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Gene Smith's Sink

Gene Smith's Sink Cover

Gene Smith's Sink

A Wide-Angle View

By Sam Stephenson

Farrar, Straus and Giroux, Hardcover, 9780374232153, 224pp.

Publication Date: August 22, 2017

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Description

An incisive biography of the prolific photo-essayist W. Eugene Smith

In an interview with Philippe Halsman, W. Eugene Smith remarked: I didn t write the rules why should I follow them? Famously unabashed, Smith is photography's most celebrated humanist. During his reign as a photo-essayist at Life magazine in the 1940s and 1950s, he established himself as an intimate chronicler of human culture. His photographs of jazz musicians, disasters, doctors, and midwives revolutionized the role that image-making played in journalism, transforming photography for decades to come.

In 1997, lured by the intoxicating trail of people that emerged from Smith's stupefying archive, Sam Stephenson set out to research those who knew him from various angles. In Gene Smith's Sink, Stephenson revives Smith's life and legacy, merging traditional biography with highly untraditional digressions. Traveling across twenty-nine states, Japan, and the Pacific, Stephenson tracks down a lively cast of characters, including the playwright Tennessee Williams, to whom Smith likened himself; the avant-garde filmmaker Stan Brakhage, with whom he once shared a chalet; the artist Mary Frank, who was married to his friend Robert Frank; and Thelonious Monk and Sonny Clark, whom Smith recorded on surreptitious tapes.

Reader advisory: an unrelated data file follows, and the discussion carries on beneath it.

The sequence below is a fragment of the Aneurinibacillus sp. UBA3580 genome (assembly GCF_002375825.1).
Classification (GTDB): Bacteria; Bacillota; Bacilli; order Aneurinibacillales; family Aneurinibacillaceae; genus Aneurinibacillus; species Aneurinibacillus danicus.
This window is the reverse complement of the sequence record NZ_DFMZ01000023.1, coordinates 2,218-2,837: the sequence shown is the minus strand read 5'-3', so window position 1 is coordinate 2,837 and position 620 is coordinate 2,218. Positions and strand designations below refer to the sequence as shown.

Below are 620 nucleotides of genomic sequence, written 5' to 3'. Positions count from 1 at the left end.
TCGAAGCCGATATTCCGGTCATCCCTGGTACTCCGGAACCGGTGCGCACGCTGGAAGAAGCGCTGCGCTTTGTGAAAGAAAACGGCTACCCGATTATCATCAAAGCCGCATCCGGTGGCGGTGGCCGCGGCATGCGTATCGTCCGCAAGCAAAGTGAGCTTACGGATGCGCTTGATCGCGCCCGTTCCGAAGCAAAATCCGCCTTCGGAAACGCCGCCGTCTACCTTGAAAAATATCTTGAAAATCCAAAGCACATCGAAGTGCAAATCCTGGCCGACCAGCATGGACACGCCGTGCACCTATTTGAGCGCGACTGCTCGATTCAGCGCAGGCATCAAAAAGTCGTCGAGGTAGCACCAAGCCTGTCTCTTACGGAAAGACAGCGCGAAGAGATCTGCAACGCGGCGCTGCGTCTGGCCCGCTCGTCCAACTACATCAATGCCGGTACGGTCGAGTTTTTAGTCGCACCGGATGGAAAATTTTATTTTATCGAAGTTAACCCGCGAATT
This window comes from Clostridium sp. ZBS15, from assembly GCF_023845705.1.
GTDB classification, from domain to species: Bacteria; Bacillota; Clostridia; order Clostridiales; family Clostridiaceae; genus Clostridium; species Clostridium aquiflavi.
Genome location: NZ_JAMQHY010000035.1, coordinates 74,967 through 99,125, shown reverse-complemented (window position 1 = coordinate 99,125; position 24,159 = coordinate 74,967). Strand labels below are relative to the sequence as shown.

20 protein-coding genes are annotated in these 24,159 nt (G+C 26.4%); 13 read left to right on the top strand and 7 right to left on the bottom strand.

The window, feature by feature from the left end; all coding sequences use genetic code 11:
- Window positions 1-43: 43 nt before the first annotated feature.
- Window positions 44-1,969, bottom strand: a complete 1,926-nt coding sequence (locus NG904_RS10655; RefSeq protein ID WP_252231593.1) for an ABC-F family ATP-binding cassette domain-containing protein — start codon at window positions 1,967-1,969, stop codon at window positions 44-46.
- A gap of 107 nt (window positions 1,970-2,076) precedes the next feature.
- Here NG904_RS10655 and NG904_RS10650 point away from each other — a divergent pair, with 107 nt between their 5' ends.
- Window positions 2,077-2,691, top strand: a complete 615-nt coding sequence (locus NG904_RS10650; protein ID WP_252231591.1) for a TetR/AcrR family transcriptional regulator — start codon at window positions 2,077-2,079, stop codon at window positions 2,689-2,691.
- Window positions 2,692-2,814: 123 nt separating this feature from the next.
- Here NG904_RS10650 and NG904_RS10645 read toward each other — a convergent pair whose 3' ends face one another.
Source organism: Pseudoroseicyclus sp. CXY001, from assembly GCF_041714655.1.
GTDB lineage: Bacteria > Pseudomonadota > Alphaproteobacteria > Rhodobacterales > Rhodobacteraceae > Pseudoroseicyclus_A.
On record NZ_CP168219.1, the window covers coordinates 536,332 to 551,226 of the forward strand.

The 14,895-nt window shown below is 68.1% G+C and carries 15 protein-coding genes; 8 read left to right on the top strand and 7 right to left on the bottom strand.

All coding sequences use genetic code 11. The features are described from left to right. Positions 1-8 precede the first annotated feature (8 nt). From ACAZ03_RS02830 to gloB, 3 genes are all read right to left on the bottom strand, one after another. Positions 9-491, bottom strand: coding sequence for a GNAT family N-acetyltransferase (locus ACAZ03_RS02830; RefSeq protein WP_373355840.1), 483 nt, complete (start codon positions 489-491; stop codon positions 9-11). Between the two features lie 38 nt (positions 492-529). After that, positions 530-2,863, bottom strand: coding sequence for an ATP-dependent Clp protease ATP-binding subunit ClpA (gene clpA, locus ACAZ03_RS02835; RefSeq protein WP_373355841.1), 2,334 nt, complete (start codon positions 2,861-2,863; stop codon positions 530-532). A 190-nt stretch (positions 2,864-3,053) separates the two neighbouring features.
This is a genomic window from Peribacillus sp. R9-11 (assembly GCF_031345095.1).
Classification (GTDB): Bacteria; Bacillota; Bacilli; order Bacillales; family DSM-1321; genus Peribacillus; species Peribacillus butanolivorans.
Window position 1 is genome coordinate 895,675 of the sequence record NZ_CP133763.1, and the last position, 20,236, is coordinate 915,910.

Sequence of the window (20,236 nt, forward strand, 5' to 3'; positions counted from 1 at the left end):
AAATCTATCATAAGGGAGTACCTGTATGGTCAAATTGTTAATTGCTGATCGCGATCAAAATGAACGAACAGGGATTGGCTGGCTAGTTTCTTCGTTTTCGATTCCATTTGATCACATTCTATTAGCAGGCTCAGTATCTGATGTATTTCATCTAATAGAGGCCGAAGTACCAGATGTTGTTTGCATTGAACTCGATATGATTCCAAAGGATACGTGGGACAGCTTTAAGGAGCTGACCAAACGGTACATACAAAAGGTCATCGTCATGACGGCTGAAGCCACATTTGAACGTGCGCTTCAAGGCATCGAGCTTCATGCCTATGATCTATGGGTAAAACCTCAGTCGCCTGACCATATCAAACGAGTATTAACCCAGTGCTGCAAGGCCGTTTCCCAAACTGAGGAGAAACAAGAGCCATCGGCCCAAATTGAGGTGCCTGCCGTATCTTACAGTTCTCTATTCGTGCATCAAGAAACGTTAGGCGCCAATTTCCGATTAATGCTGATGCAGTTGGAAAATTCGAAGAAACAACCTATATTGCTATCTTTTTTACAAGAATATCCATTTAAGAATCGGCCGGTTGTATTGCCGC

The result of twenty years of research, Gene Smith's Sink is an unprecedented look into the photographer's beguiling legacy and the subjects around him.



About the Author
Sam Stephenson is a writer and documentarian born in Washington, North Carolina. He is the author of Dream Street: W. Eugene Smith's Pittsburgh Project and The Jazz Loft Project: Photographs and Tapes of W. Eugene Smith from 821 Sixth Avenue, 1957-1965, while his writing has appeared in publications such as The New York Times, The Paris Review, Tin House, and the Oxford American. He is a former fellow of the National Endowment for the Humanities, a two-time Deems Taylor/Virgil Thomson Award winner, and the 2012-2013 Lehman Brady Visiting Joint Chair Professor in Documentary Studies and American Studies at Duke University and UNC-Chapel Hill. He lives in Durham, North Carolina, where in 2013 he founded Rock Fish Stew Institute of Literature & Materials.
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